By Jessica Goldstein | The Duquesne Duke
As the semester crawls closer to an end, schoolwork and stress only continue to climb. Responsibilities pile high and all students struggle to maintain stability in the crazy whirlwind that is college. If there isn’t an exam coming up, there’s an eight page paper around the corner.
The worst part may be the difficult level of school paired with an absence of breaks, as Duquesne students’ last day off was Labor Day in the beginning of September. Additionally, most students have more than just schoolwork on their plate, be it work, athletics, greek life or club and organization obligations. Everyone has a different coping mechanism for the overbearing stress associated with this time of the year.
Any advice on how to stay on track could be helpful. So, we asked a few students and professors how they handle the stress and exhaustion of the pre-Thanksgiving blues that we all know so well.
Rachel Swain, senior psychology major, explained her main study tactic is to eliminate background noises and distractions.
“I tend to isolate myself from other people, my cell phone, noise, et cetera when I’m studying because otherwise I get distracted,” she said.
The library is a place of refuge for many students, providing the perfect environment for studying. Sophomore biology major Kaitlyn Michalow said she started arriving at the library earlier and staying later into the night to ensure that she studies as much as possible.
Even freshmen are getting the hang of acquiring more intense study habits. Physician assistant major Lauren Murray and marketing major Maggie Cunningham discovered that beginning assignments and studying earlier relieves stress and tension on their workload.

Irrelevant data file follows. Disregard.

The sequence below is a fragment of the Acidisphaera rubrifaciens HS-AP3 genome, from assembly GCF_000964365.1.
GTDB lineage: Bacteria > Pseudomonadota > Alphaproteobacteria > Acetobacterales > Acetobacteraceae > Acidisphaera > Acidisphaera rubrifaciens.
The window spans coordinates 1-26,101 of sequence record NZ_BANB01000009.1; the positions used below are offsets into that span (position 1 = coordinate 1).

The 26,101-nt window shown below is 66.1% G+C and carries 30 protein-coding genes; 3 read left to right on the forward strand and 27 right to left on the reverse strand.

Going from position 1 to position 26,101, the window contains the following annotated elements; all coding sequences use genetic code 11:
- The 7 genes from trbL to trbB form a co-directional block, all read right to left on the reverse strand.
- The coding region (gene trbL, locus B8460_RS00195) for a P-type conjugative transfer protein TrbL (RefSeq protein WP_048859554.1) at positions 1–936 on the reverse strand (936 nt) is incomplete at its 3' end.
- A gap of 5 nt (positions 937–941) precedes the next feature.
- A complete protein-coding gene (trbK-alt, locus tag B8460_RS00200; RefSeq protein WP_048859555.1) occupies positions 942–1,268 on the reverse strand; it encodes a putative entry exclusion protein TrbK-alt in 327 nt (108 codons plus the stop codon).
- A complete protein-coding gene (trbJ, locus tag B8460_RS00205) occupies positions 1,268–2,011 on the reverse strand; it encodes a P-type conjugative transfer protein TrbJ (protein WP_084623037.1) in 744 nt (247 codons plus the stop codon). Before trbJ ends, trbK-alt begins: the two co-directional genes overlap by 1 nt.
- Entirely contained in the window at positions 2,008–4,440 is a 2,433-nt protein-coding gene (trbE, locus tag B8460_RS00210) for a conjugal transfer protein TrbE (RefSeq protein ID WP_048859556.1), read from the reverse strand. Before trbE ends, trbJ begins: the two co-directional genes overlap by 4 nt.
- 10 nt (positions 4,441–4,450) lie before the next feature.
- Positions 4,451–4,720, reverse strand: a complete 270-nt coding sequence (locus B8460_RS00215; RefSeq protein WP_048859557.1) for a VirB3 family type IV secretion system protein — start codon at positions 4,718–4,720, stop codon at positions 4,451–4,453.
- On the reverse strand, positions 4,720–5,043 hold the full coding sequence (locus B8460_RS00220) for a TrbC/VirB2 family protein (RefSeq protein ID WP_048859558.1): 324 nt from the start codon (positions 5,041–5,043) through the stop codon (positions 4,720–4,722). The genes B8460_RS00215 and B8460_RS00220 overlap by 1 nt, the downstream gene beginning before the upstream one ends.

Anne Stevens, junior accounting and information systems management major, finds motivation in counting down the days until she returns home.
Everyone winds down from a long hard week in his or her own unique way. Michalow, Cunningham and Murray relax with Netflix and a snack. Swain, although also using typical vices like Netflix and food, finds relaxation in cleaning.
Students and professors confront similar stressful problems at this time of year. Emad Mirmotahari, assistant professor of English and African studies, contributed his own motivational inspiration.
“As an educator, I always remind myself that I’m here for the students, and that no matter how stressful things are for me I have a degree of freedom and authority that students don’t,” he said.
Professor of science writing Kristin Klucevsek offered helpful tricks to stay on track. She uses her calendar religiously, creates a daily list of goals that she must achieve before her head hits the pillow and always thinks multiple weeks in advance.
Professors, too, must let off steam after a stressful week. To relax, Mirmotahari enjoys running, gardening and spending time with his wife. Klucevsek also has some go-to relaxation activities. She watches a couple of TV shows, plays with her kids, exercises and gets fresh air while the weather’s still nice and has the occasional glass of wine and dark chocolate combo.
Whether you are a professor or a student, enthusiasm towards responsibilities decreases as we approach the long-awaited Thanksgiving Break. Hopefully with some of these tips and tricks, we all can survive the rest of the semester.